• Perceiving Identity through Accent Lenses: A Case Study of a Chinese English Speaker’s Perceptions of Her Pronunciation and Perceived Social Identity

    Author(s):
    SLS Working Papers (view group) , Karolina Achirri
    Editor(s):
    Karolina Achirri, Kathy Kim, Shinhye Lee
    Date:
    2017
    Group(s):
    SLS Working Papers
    Subject(s):
    Second language acquisition, Applied linguistics, Identity
    Item Type:
    Online publication
    Tag(s):
    pronunciation, Perceptions
    Permanent URL:
    https://doi.org/10.17613/56mr-c037
    Abstract:
    Despite globalization making English a lingua franca, little is known how accent relates to learners’ identity. In this case study, I focus on a second language (L2) English user’s perspective. Specifically, I examine a Chinese speaker’s of English perceptions of the relationship between identity and pronunciation (accent). Drawing on Norton’s (2000) notion of identity, I applied a 6-point Likert scale questionnaire and conducted an in-depth semistructured interview. My findings indicate that accent and identity are closely linked, but my participant was not willing to sacrifice intelligible speech to identify with the American society. For this participant, speaking comprehensibly was more important than developing a new L2 identity. I delineate possible pedagogical implication and suggestions for future research.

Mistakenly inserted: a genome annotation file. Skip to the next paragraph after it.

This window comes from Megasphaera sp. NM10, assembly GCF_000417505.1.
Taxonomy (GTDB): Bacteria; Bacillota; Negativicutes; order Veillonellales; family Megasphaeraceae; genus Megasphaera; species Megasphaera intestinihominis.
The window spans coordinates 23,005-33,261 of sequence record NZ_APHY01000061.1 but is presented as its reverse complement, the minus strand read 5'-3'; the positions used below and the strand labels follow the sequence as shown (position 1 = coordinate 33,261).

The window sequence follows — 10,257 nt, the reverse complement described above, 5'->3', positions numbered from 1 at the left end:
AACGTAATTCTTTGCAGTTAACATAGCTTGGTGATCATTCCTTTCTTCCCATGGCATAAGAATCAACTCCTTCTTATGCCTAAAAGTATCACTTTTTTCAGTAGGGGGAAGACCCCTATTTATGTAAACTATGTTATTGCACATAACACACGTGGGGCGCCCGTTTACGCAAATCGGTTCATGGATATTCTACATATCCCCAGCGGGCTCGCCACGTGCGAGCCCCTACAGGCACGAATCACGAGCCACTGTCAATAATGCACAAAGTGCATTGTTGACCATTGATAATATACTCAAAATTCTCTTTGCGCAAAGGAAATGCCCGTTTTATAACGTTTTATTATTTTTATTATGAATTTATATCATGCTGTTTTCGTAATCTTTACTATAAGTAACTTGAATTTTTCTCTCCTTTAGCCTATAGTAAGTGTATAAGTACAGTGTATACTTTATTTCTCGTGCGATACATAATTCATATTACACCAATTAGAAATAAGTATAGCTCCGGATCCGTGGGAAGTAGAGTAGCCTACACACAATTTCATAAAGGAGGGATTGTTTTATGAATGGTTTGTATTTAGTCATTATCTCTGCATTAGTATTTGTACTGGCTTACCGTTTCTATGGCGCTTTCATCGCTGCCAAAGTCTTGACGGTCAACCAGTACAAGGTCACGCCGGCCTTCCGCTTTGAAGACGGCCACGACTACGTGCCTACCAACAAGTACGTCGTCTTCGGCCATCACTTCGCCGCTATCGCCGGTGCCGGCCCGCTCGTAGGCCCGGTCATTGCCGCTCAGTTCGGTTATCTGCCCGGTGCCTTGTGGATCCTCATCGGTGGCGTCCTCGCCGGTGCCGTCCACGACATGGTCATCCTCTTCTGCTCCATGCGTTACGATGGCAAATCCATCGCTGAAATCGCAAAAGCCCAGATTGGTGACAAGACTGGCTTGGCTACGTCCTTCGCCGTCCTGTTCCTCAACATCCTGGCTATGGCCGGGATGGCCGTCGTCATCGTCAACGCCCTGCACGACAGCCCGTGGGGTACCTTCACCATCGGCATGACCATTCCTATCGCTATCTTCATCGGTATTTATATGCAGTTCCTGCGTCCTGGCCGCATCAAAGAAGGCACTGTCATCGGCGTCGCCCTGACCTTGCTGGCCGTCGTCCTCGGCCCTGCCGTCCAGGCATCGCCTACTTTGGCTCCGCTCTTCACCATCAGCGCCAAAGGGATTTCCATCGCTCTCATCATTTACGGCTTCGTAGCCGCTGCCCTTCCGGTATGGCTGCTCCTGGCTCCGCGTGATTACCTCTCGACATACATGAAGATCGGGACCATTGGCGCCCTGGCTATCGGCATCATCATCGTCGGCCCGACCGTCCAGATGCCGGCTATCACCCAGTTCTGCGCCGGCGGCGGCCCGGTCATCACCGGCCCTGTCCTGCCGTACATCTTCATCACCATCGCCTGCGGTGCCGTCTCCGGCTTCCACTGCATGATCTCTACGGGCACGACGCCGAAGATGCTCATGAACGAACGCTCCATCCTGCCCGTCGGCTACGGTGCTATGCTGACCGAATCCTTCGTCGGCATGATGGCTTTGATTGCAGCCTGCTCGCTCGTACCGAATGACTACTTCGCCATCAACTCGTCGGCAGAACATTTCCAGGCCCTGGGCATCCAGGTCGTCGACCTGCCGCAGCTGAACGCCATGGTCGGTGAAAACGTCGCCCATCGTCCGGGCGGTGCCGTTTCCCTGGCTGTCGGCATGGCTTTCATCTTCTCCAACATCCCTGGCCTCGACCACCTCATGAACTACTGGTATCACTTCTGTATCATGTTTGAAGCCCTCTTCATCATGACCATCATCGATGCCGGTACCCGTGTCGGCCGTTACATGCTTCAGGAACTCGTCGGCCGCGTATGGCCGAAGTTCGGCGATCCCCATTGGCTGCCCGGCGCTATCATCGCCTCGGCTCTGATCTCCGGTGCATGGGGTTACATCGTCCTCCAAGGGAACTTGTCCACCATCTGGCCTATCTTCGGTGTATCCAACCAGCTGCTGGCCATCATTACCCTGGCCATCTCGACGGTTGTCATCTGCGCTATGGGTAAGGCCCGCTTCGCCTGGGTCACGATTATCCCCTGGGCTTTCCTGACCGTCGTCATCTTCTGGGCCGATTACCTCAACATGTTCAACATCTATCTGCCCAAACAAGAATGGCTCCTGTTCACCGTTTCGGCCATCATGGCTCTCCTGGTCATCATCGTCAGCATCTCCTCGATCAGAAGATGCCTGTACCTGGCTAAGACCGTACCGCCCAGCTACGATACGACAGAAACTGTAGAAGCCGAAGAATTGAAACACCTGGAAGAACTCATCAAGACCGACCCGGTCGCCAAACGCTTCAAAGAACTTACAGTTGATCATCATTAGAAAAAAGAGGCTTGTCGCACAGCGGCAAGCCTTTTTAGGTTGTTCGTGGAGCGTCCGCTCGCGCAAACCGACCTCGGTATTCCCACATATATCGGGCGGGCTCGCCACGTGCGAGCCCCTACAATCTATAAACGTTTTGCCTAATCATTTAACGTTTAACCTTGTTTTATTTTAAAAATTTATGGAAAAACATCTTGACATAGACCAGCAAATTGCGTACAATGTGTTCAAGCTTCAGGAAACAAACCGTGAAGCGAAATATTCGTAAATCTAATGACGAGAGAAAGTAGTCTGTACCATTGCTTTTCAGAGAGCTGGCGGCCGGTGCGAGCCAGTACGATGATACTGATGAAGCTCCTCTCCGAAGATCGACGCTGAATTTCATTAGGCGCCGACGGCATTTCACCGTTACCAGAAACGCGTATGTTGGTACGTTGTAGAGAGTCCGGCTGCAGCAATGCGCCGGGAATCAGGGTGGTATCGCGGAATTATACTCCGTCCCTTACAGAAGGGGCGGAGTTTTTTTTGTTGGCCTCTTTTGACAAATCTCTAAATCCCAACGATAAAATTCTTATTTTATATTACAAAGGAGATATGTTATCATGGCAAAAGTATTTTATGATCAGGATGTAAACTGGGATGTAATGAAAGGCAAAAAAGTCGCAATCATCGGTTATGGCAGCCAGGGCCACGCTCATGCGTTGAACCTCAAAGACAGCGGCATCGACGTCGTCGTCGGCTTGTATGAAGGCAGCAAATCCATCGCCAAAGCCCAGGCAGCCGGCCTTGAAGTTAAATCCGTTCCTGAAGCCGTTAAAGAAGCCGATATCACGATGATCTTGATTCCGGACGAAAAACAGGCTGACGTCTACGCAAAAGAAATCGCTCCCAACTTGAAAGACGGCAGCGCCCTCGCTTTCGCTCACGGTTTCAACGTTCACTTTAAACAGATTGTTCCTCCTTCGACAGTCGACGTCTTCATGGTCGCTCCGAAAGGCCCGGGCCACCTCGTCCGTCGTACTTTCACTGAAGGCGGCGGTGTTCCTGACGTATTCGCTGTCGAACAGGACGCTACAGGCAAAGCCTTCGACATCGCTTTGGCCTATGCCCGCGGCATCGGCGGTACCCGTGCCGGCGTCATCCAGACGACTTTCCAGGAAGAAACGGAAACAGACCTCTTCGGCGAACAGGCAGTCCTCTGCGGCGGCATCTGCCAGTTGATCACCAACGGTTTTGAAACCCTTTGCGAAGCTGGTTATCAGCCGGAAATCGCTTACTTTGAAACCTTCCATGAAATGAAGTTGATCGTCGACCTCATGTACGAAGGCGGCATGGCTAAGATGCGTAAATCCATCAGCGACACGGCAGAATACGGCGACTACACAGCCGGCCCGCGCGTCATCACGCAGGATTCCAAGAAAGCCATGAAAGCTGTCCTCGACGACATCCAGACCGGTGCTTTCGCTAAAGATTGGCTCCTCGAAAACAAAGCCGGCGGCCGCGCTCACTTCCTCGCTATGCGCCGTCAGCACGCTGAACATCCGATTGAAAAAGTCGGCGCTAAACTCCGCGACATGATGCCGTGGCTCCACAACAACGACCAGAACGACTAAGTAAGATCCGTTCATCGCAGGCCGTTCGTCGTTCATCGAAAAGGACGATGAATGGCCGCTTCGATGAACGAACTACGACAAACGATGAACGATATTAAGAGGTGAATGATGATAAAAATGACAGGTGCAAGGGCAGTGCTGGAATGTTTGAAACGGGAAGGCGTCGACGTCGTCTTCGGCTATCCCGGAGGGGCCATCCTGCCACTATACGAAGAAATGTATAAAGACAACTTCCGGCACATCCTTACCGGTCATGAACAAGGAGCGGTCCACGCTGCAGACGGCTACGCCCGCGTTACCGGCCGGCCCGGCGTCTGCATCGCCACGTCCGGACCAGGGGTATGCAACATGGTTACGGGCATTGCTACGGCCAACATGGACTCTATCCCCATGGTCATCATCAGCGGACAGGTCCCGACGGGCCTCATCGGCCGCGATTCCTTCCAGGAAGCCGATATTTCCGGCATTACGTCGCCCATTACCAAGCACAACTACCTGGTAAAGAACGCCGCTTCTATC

Metadata:
    Published as:
    Online publication    
    Status:
    Published
    Last Updated:
    2 weeks ago
    License:
    Attribution
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